Swiss NGO TRIAL (Track Impunity Always) is celebrating its 14th anniversary on Monday June 6, renaming itself TRIAL International to reflect an increasingly worldwide role and launching a new website. TRIAL was founded shortly before the Rome Statute of the International Criminal Court (ICC) was signed in July 2002, and after the London arrest of Chilean dictator General Augusto Pinochet gave new hope to the idea of international jurisdiction to try “international crimes” (genocide, crimes against humanity, war crimes and torture). It aims to combat impunity for international crimes through research, lobbying, working with victims to bring cases before national and international courts, and building the capacity of local actors, especially lawyers, in countries such as the Democratic Republic of Congo, Burundi, Nepal and Bosnia Herzegovina. It has brought some 300 cases worldwide, representing more than 500 victims. Founder and Director Philip Grant spoke to JusticeInfo.net.
JusticeInfo.net: In the last 14 years, do you think impunity for international crimes has been reduced?
Philip Grant: A week ago we had Hissène Habré being sentenced to life in jail, so I would be a little picky if I were to say things have not moved in the right direction. There’s been a lot of improvement, a better understanding of the way impunity is an obstacle to peace processes and setting up of rule of law in countries coming out of situations of generalized violence. Impunity has to be tackled, and I think there is more and more willingness and understanding of the international community to go in that direction. Now that’s the big principle, but of course when you go into the details it’s still very shaky. We have Hissène Habré, Operation Condor, all those interesting rulings coming out, but I think the struggle against impunity still lacks a fundamental piece, which is its credibility. What would be needed is to have an impartial case against a powerful representative of a powerful country, to really show the world that these are not political trials, these are justice issues and they have to be tackled as justice issues and nothing else. And we’re probably still far from that, far from seeing a George Bush or a Vladimir Putin on trial. But I think the principles are being laid out, and it’s based on those principles coming from verdicts like Hissène Habré and Operation Condor that we will be able to move forward.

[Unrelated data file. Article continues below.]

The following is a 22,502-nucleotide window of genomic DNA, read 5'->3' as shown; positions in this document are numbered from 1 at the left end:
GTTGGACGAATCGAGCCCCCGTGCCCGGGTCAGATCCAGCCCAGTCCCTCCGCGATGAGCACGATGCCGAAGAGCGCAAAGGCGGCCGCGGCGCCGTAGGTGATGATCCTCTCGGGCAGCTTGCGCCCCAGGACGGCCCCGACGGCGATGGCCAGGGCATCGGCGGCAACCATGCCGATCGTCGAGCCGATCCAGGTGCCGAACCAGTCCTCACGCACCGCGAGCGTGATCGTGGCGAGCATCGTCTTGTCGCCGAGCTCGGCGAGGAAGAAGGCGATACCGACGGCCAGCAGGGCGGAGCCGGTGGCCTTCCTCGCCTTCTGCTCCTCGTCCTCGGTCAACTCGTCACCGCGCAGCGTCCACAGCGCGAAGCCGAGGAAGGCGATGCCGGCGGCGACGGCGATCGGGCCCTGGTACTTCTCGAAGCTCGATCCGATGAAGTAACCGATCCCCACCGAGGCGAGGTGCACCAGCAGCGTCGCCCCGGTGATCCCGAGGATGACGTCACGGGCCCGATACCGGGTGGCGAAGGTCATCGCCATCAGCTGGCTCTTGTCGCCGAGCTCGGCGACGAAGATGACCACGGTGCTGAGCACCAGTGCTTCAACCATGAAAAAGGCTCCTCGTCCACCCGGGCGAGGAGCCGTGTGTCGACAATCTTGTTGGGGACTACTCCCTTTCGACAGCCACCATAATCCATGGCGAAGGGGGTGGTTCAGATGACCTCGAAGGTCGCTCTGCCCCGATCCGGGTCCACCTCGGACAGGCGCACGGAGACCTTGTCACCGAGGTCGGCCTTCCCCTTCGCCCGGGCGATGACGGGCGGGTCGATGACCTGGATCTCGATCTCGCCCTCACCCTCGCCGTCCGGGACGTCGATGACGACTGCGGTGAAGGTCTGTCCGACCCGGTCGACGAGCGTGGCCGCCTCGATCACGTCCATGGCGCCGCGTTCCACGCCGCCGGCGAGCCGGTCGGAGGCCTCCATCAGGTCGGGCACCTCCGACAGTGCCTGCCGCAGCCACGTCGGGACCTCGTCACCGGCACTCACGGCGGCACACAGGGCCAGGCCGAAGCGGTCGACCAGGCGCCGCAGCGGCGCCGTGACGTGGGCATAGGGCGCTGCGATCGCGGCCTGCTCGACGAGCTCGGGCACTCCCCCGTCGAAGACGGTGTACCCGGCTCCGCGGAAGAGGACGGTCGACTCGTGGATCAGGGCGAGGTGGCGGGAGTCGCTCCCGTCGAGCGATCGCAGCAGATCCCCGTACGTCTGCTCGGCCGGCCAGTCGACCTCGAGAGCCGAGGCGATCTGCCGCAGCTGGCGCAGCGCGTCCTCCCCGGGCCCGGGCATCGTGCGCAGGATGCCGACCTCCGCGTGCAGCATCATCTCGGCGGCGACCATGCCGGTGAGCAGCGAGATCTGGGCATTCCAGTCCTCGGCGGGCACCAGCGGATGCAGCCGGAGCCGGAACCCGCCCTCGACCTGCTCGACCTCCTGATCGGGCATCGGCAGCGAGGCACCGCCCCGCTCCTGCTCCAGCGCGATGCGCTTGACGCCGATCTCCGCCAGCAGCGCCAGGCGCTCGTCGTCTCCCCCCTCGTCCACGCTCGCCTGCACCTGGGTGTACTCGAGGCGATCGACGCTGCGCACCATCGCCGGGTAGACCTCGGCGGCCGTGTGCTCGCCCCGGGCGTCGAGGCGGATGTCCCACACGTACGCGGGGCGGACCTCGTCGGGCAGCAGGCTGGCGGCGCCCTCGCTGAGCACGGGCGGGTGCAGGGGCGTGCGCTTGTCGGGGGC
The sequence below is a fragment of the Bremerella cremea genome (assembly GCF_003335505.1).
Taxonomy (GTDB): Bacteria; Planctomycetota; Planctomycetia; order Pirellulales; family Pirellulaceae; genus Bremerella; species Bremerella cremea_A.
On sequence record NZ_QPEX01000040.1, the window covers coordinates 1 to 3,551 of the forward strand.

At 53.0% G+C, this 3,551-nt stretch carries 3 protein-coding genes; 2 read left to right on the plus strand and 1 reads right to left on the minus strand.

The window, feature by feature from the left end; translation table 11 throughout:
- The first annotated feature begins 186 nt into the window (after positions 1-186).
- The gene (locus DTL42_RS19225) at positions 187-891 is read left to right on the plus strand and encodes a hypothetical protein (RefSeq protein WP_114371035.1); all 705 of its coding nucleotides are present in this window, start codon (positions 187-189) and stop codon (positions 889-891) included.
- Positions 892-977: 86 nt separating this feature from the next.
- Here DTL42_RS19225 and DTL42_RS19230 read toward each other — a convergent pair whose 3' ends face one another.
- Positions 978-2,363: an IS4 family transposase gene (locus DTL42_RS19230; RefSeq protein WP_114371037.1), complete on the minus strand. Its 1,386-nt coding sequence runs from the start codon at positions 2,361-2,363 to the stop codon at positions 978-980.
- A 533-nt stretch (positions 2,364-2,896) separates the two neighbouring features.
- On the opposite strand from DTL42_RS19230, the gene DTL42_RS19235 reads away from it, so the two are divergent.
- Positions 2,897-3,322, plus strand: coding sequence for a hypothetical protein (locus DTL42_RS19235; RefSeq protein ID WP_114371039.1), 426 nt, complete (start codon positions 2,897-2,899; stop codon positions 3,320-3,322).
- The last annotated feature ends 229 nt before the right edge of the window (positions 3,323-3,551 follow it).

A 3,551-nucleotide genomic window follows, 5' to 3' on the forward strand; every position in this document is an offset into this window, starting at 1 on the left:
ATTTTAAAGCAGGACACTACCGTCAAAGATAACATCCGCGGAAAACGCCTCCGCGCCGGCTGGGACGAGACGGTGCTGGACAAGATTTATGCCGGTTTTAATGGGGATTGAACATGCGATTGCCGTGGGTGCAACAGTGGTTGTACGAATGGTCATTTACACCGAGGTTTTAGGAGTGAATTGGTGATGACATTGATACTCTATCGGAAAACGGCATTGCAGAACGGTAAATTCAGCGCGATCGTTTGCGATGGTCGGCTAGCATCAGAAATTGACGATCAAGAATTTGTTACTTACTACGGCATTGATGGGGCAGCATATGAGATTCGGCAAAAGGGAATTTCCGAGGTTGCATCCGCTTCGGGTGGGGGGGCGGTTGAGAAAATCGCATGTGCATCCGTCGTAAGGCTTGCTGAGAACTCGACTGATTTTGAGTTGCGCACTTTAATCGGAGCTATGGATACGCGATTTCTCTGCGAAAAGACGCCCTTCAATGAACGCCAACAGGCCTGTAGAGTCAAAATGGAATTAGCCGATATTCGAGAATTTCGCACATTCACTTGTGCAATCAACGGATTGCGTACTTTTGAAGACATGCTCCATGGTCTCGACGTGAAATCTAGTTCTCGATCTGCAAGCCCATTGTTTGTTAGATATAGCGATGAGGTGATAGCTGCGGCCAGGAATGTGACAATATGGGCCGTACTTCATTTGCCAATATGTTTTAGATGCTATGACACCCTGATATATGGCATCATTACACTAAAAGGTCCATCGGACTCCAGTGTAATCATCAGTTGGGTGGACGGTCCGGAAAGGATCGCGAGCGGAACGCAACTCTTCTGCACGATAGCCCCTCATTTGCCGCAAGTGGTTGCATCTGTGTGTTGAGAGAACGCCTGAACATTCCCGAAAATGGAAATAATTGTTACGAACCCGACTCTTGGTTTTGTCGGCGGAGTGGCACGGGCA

JusticeInfo.net: How much do you think NGOs like TRIAL have helped move things forward?
PG: NGOs are paving the way, and TRIAL has been doing that in Switzerland and elsewhere where we work. Other NGOs have definitely put the accountability issue on the agenda, and without them we would not be talking about Hissène Habré or all these other important cases. So I think NGOs like mine are absolutely important in setting the agenda on these issues. I think corporate accountability is the next phase of the struggle. There are very few cases going to court, even though NGOs such as TRIAL have tried. But I think we’re laying out the agenda and the necessity to hold accountable corporations that are complicit in international crimes.
JusticeInfo.net: What do you think is your biggest success?
PG: I can give you two examples: former Guatemalan Chief of Police Erwin Sperison sentenced to life in Geneva last year for ten cases of extrajudicial executions in his country; and in Bosnia Herzegovina, obtaining the first ever verdict against sexual violence offenders, with reparations awarded to the victims. We have changed the case law. Victims can now obtain reparations within a criminal trial in Bosnia Herzegovina.
JusticeInfo.net: You mentioned corporate responsibility, and you said you had brought cases?
PG: There was one against Caterpillar for the selling of D9 bulldozers to the Israeli army. It was thrown out by the Swiss Prosecutor, who basically said the Israeli army committed war crimes by using these D9s to wantonly destroy civilian homes in the Occupied Territories but there was not a sufficient link between the company and those crimes. The other case is against a refinery called Argor, one of the biggest refineries in the world, based in Switzerland and which, according to us, refined looted gold – probably knowingly - from the DRC. The company’s premises were raided by the Federal Prosecutor’s office in late 2013 and they opened up a criminal investigation for complicity in the war crime of pillage. After a long investigation they decide not to send the case to court because the company could probably argue they were not fully aware that the gold was coming from a looted source, an armed group that had seized a mine in the eastern province of Ituri, DRC…
JusticeInfo.net: Do you think Switzerland, where you are based, is doing enough to fight impunity for international crimes?
PG: The last case that went to court for war crimes – and I am excluding the Sperison case, which is not a war crimes case – dates back to 2000. So it has now been 16 years since we had a trial, unlike France or Germany, for example. The Swiss federal authorities set up a war crimes unit within the Federal Prosecutor’s office in 2012, but they haven’t given that unit all the necessary means to investigate all those cases. There are quite a lot of suspects residing in Switzerland or passing through, coming to international meetings, on holiday, or to visit their bankers…
JusticeInfo.net: What are your priorities for the future?
PG: We will focus on two themes, sexual violence and enforced disappearances, on which we are already providing a lot of useful expertise in the DRC, Burundi, Nepal and Bosnia Herzegovina. On universal jurisdiction, I think we will invest in the future by investigating a limited number of high profile cases, with a view not just to having people talk about it, but having the perpetrators brought to justice.